Yet John demurs: this is not the real issue. The real issue is that the “rate of change” with Christianity is unacceptably slow when compared with the progress in coaching, particularly where John’s goal is “making Christianity his own.” Gregg wonders: what is a realistic goal for the time this should take? Also, Gregg asks: what is involved in John’s model of “ownership”?

Specifically, similar to coaching, Gregg views Christianity as “a partnership,” albeit a tricky one. Thus with respect to Christianity Gregg typically sees two perspectives: a) my partner “does it all” and b) I do it all or my partner does not exist / does not act. Yet in Gregg view a Christian position falls somewhere between these two extremes, likely falling in different slightly different places depending upon the context.

So Gregg wonders: if truly “owning” one’s Christian beliefs means taking full responsibility for all aspects of that belief system, how does this work out if Christianity is actually a partnership? John describes an ownership model that aims for success by pushing back against a “victim model” by pitching in when the other party needs help with his or her part of the job.

Gregg draws a parallel between partnership in John’s work life (where he is a project manager) and John’s faith life with Christianity, and asks: if partnership on the job “works but is difficult” then why must our expectations of partnership in Christianity be different?

So Gregg again wonders: if John should have already become an owner relative to Christianity, what would that ownership look like? What prompts John’s sense of timing (to indicate that John is “late” or “slow”).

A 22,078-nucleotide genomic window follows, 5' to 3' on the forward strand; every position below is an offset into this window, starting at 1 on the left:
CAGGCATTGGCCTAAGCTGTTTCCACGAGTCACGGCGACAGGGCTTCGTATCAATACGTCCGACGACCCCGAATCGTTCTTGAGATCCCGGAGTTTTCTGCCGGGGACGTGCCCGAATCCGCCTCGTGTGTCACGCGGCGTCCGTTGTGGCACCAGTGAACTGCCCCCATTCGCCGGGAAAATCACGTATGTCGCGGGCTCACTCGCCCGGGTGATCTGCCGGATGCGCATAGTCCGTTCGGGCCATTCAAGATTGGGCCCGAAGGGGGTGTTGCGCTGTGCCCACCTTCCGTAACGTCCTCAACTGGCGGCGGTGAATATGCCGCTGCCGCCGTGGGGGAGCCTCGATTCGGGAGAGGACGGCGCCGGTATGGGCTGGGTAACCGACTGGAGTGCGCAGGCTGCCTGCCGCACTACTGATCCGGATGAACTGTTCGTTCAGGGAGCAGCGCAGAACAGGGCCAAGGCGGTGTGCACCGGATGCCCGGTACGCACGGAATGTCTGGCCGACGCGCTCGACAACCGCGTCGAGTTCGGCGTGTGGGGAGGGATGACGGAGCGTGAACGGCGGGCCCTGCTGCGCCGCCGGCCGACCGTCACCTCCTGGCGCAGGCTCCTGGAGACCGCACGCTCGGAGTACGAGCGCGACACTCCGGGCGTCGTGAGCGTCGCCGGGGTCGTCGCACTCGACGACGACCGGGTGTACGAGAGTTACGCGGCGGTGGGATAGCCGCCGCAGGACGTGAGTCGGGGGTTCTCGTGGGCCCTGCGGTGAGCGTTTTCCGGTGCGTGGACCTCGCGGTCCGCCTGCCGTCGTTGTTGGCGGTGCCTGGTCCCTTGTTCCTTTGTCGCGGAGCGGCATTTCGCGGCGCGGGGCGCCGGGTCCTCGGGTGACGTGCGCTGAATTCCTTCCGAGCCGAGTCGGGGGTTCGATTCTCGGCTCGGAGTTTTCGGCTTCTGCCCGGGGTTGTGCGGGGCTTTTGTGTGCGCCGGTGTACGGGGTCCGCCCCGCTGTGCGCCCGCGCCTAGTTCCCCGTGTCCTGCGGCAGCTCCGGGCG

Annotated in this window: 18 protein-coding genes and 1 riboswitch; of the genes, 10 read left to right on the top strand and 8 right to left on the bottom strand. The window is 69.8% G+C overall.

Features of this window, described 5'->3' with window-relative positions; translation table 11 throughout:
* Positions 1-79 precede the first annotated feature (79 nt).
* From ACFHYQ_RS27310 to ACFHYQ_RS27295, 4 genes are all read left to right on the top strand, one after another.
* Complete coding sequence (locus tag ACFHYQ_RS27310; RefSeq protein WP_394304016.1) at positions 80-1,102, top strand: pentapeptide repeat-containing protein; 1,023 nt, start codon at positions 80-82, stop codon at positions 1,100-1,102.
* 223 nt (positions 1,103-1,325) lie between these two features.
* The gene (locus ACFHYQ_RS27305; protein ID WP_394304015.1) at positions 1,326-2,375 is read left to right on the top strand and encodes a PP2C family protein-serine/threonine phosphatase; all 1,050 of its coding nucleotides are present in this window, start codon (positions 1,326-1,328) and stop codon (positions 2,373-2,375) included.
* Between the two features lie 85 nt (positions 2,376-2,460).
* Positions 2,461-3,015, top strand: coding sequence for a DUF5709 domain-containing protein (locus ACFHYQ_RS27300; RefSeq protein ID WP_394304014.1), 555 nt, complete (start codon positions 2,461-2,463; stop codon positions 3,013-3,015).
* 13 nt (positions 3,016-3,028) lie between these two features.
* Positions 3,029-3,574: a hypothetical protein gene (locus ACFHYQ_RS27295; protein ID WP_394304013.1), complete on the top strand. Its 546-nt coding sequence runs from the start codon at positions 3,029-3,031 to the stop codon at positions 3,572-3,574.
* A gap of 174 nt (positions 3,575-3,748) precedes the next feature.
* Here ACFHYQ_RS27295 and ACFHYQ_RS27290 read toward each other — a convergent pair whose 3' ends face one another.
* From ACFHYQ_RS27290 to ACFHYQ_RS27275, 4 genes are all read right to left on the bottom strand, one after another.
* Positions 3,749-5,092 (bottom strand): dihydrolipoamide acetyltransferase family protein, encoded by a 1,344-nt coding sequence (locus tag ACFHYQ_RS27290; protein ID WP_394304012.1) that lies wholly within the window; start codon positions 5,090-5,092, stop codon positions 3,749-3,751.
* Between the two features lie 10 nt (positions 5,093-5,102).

John explains that in his experience Christianity is presented an a binary manner: either you have arrived or you have not—either you are a Christian (and generally satisfied) with your Christian beliefs or your are not. John agrees that the notion of partnership with God seems like it should be both God acting and humans acting, yet this notion is not promoted or explained within John’s Christian past.

Gregg urges John: John is an owner and evangelist for coaching yet the very type of ownership that John seeks relative to Christianity seems broken, and so why not pursue (in the sense of “seeking to understand”) Christianity through coaching? For instance, looking at the “categories” of coaching that are exciting (clear, easy to communicate, easy to track success or failure, etc.).

John sums up coaching as a transformative process, and understands Christianity as essentially the same. Yet Gregg wonders: is John drawing the categories for Christianity (and by which he understands and evaluates the success of his Christianity) from a past experience burdened by false categories and perspectives that are broken?

In Gregg’s view spelling out a true Christianity—one based on a true partnership with God—is tricky and personally involving, requiring not only time and resources but also new categories and new expectations. As John notes: doing this requires the help of another human! Similarly Gregg notes: even if coaching cannot inform John directly about Christianity, it is informing John a lot about himself.

Where John wonders about what others could learn from other interests (such as an interest in softball rather than coaching), Gregg believes that the amount of “content” relative to that interest will be important in determining how much insight one could derive from a given interest, relative to one’s Christian faith. Gregg focuses particularly on understanding the desire and commitment to this interest that ties in to one’s identity, because these elements are key to success also with belief systems (such that one’s identity is both tied to it and derived from it).